My Bachelor’s degree took me forever to complete. I’m embarrassed to even write about it, but at least I never had to borrow money to pay for it. I never had to figure out how to save money for college. My former employer, Uncle Sam, paid for a portion of it while I was still serving on active duty. I paid for the rest out of pocket.
The Importance of a College Degree
Unless your children are going into the trades or have that entrepreneurial fire, college is still the route they should take to be successful.
How Much Will a 4-Year Degree Cost?
College tuition has increased at a far greater rate than wages or inflation. Average tuition at a 4-year public college or university is approximately $10,000 annually. The average tuition at a 4-year private college or university is over $30,000 per year. My children are attending public universities. 🙂
If your children are young, it’ll be difficult to pinpoint the exact amount you’ll need in order to cover college tuition and other expenses. Include room and board, and you might need to sell your home and car. Send your children to a private school, and you might as well include your arm and leg with your home and car.
A Great Resource to Learn How to Save Money for College
I recommend getting very familiar with savingforcollege.com. It’s simple and there are many tools like this simple college cost calculator below.
Using the World’s Simplest College Calculator, enter the age of your child. You’ll be able to change the default settings for a more accurate picture of your future pain in the @$$et$!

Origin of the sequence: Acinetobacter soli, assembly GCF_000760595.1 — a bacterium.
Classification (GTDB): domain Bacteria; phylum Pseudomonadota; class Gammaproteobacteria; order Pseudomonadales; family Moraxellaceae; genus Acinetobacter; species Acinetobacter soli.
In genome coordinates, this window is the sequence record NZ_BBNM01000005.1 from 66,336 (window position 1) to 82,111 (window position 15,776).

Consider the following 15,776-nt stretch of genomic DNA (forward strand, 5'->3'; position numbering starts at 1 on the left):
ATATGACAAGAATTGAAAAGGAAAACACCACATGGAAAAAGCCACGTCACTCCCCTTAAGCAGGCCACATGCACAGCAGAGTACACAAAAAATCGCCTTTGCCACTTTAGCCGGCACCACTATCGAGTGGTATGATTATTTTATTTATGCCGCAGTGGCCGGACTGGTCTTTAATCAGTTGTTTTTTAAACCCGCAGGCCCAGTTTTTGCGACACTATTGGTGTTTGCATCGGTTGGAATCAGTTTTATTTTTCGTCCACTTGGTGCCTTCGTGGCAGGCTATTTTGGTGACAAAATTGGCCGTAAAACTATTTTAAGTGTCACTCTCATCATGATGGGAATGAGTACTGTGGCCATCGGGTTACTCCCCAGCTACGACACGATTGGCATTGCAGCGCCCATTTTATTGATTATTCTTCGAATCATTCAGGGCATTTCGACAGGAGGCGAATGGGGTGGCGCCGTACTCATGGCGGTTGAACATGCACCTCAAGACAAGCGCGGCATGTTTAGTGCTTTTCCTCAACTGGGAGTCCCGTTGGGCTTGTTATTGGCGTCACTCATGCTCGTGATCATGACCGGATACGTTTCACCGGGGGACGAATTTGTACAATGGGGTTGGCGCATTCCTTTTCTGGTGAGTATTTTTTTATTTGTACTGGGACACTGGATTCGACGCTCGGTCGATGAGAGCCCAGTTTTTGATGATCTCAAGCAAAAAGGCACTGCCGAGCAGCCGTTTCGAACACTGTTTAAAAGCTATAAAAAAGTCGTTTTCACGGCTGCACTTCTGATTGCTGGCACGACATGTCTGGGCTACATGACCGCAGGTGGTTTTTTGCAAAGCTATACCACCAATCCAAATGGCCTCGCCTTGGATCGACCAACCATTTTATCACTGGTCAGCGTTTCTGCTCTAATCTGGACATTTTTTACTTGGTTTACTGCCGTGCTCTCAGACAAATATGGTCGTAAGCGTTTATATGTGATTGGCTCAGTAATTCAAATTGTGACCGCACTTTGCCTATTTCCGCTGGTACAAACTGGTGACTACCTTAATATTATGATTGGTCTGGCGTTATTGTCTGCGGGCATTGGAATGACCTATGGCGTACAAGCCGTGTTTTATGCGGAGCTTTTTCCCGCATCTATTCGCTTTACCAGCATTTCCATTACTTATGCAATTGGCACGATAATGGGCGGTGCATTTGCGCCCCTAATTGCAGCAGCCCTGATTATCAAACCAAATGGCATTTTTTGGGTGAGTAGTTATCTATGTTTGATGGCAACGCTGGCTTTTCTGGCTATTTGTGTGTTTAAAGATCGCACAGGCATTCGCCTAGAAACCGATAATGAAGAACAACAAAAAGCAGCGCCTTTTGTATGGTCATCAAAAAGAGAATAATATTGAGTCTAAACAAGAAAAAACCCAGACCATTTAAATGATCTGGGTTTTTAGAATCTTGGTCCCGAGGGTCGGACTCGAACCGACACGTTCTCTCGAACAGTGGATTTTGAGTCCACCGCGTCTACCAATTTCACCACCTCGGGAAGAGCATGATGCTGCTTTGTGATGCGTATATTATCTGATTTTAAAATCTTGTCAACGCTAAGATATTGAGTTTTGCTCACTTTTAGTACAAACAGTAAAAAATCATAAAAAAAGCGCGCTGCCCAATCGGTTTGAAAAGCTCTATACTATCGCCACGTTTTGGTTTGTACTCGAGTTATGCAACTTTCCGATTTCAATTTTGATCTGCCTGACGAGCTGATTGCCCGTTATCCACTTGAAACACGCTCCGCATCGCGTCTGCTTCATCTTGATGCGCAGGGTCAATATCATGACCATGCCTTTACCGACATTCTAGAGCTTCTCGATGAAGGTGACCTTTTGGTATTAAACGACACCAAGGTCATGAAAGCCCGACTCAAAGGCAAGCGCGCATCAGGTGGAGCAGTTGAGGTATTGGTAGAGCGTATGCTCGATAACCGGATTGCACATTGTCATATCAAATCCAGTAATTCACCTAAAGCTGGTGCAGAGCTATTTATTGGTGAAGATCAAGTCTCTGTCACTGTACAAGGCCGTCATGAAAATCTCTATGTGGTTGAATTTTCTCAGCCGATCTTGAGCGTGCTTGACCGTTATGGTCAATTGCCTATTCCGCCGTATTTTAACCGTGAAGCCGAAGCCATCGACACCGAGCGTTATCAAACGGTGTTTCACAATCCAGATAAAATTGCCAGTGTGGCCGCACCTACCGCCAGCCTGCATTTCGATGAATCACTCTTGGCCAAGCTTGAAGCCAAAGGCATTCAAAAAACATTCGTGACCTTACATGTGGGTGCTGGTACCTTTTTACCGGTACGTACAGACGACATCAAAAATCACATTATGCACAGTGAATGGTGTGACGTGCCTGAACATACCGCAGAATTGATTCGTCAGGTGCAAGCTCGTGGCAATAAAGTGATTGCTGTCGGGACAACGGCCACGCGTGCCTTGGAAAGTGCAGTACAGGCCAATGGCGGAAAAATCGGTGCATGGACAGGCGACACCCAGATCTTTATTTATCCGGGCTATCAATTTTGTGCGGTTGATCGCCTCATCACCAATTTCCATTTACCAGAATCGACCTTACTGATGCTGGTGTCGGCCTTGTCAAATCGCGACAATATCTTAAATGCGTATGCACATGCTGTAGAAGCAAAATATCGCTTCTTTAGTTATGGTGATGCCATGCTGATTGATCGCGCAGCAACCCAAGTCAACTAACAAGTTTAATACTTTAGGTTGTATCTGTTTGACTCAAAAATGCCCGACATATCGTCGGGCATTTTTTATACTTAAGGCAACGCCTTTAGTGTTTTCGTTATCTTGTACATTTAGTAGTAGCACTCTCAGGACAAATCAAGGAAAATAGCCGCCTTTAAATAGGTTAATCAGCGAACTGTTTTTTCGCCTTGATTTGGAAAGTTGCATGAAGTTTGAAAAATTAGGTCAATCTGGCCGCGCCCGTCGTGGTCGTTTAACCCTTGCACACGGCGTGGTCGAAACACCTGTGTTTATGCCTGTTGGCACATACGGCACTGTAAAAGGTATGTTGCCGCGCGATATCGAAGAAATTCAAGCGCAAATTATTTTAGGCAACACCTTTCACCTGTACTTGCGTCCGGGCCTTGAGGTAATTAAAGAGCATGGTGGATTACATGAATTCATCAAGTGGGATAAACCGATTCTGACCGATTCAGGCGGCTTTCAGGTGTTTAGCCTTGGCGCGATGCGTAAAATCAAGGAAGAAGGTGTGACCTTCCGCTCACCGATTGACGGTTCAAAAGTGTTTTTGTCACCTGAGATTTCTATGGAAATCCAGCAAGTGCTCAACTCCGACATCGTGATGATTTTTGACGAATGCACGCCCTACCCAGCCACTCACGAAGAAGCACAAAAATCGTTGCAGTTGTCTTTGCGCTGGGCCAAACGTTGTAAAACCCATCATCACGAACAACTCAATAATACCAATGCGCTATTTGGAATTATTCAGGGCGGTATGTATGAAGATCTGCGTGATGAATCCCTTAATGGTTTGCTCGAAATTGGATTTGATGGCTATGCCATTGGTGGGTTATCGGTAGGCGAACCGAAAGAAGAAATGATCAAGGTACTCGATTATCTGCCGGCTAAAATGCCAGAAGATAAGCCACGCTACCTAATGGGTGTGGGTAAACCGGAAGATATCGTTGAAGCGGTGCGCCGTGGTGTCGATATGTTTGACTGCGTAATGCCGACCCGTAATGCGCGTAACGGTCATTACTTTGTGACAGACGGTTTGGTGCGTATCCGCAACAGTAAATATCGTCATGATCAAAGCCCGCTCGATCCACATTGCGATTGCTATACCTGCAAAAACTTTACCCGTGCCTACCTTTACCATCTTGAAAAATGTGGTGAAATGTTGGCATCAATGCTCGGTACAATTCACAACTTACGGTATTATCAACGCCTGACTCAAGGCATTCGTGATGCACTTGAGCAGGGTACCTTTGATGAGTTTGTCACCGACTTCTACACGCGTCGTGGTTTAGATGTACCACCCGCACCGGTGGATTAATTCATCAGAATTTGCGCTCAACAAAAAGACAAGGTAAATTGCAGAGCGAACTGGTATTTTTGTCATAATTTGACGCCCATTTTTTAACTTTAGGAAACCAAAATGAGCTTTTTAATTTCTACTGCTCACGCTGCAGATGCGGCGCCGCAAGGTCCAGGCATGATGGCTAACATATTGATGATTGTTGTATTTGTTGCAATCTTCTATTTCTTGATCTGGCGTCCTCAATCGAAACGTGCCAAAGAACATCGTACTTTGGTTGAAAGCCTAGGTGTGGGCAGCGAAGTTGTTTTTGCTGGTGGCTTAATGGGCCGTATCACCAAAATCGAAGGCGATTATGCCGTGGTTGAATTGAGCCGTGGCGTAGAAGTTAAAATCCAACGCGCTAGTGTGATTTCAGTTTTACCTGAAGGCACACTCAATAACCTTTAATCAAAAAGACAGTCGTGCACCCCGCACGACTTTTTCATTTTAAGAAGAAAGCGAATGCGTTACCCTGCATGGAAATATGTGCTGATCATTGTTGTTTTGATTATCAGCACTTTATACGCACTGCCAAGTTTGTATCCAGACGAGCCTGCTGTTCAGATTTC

I entered 8 for Age of Child, pressed enter, and made the following changes:
- Clicked pick a different school and entered the University of WA Seattle.
- Entered 11 for how many years until college.
- Entered $18,000 for how much I currently have in savings for college.
If I want to pay 100% of my daughter’s tuition at the University of Washington in Seattle, I will have to invest $178 per month from now until she graduates.
That’s $178 per month for one of my two daughters to graduate from a state university, and we already have $18,000 saved up!
I’ll have to invest an additional $281 per month for my younger daughter who is only 4 years old.
If you’re simply saving money rather than investing in a 529 plan, you’ll have to save even more because savings rates are abysmal compared to the markets’ rates.
How Will Your Children Pay for College?
Some people argue that parents should not fund their children’s college education. Instead, they should focus on saving for their retirement.
I agree. However, I know that I’m personally going to do everything I can (because I’m a parent) to support my children through college … to an extent.
If you know anything about basic investing, you know you’ll lose money by simply saving it. This is where the 529 plan comes in.
If you’re new to investing, learn how to invest in stocks for beginners.
We hear about the stock market being at all-time highs. The real estate market has recovered nicely and is also
overpriced at all-time highs in some areas.
Have you heard about the student loan crisis?
In the USA, student loan debt totals over $1.4 trillion and is second only to mortgage debt! People owe more in student loans than auto loans or credit card debt. This is hard to believe.
But if we want our children to be successful in life, most of us will do whatever it takes to get them through college, right? I don’t want my children to finish college with so much debt that they feel overburdened by it, especially since there are many other ways to help pay for college.